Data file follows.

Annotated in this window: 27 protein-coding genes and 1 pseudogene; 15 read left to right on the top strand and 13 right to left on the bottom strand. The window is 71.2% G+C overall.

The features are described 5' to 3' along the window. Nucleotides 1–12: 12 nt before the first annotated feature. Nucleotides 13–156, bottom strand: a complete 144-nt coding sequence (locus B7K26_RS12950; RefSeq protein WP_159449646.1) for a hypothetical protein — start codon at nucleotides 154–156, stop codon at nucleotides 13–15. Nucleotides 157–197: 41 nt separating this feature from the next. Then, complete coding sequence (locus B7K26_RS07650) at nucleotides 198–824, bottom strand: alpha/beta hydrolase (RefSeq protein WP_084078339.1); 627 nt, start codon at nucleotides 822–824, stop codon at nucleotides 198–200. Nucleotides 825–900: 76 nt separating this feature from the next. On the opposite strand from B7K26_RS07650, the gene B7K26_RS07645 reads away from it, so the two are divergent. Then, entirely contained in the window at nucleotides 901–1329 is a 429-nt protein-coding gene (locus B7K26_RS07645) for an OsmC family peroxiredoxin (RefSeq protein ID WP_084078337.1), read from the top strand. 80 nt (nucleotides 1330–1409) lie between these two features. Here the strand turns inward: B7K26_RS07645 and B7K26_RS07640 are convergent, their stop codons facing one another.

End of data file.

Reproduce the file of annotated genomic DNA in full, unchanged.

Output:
Annotated in this window: 27 protein-coding genes and 1 pseudogene; 15 read left to right on the top strand and 13 right to left on the bottom strand. The window is 71.2% G+C overall.

The features are described 5' to 3' along the window. Nucleotides 1–12: 12 nt before the first annotated feature. Nucleotides 13–156, bottom strand: a complete 144-nt coding sequence (locus B7K26_RS12950; RefSeq protein WP_159449646.1) for a hypothetical protein — start codon at nucleotides 154–156, stop codon at nucleotides 13–15. Nucleotides 157–197: 41 nt separating this feature from the next. Then, complete coding sequence (locus B7K26_RS07650) at nucleotides 198–824, bottom strand: alpha/beta hydrolase (RefSeq protein WP_084078339.1); 627 nt, start codon at nucleotides 822–824, stop codon at nucleotides 198–200. Nucleotides 825–900: 76 nt separating this feature from the next. On the opposite strand from B7K26_RS07650, the gene B7K26_RS07645 reads away from it, so the two are divergent. Then, entirely contained in the window at nucleotides 901–1329 is a 429-nt protein-coding gene (locus B7K26_RS07645) for an OsmC family peroxiredoxin (RefSeq protein ID WP_084078337.1), read from the top strand. 80 nt (nucleotides 1330–1409) lie between these two features. Here the strand turns inward: B7K26_RS07645 and B7K26_RS07640 are convergent, their stop codons facing one another.